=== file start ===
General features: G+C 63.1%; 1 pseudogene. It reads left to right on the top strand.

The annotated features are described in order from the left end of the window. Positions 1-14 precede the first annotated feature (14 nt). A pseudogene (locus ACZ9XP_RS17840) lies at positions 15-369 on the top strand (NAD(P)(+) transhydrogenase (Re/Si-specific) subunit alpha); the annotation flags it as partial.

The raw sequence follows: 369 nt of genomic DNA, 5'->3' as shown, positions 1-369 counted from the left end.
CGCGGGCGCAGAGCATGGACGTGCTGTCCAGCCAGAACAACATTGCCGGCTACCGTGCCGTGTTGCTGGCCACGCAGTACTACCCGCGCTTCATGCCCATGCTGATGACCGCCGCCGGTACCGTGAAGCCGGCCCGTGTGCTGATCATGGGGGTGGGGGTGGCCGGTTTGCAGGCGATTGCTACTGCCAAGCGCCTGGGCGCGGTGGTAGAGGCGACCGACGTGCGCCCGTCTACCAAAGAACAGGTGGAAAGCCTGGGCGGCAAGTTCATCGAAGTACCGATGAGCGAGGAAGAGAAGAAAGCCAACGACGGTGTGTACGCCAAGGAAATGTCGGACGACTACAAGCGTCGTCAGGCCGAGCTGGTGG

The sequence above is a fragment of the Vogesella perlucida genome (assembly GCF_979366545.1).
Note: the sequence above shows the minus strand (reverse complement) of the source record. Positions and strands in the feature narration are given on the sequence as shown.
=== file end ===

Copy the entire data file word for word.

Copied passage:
General features: G+C 63.1%; 1 pseudogene. It reads left to right on the top strand.

The annotated features are described in order from the left end of the window. Positions 1-14 precede the first annotated feature (14 nt). A pseudogene (locus ACZ9XP_RS17840) lies at positions 15-369 on the top strand (NAD(P)(+) transhydrogenase (Re/Si-specific) subunit alpha); the annotation flags it as partial.

The raw sequence follows: 369 nt of genomic DNA, 5'->3' as shown, positions 1-369 counted from the left end.
CGCGGGCGCAGAGCATGGACGTGCTGTCCAGCCAGAACAACATTGCCGGCTACCGTGCCGTGTTGCTGGCCACGCAGTACTACCCGCGCTTCATGCCCATGCTGATGACCGCCGCCGGTACCGTGAAGCCGGCCCGTGTGCTGATCATGGGGGTGGGGGTGGCCGGTTTGCAGGCGATTGCTACTGCCAAGCGCCTGGGCGCGGTGGTAGAGGCGACCGACGTGCGCCCGTCTACCAAAGAACAGGTGGAAAGCCTGGGCGGCAAGTTCATCGAAGTACCGATGAGCGAGGAAGAGAAGAAAGCCAACGACGGTGTGTACGCCAAGGAAATGTCGGACGACTACAAGCGTCGTCAGGCCGAGCTGGTGG

The sequence above is a fragment of the Vogesella perlucida genome (assembly GCF_979366545.1).
Note: the sequence above shows the minus strand (reverse complement) of the source record. Positions and strands in the feature narration are given on the sequence as shown.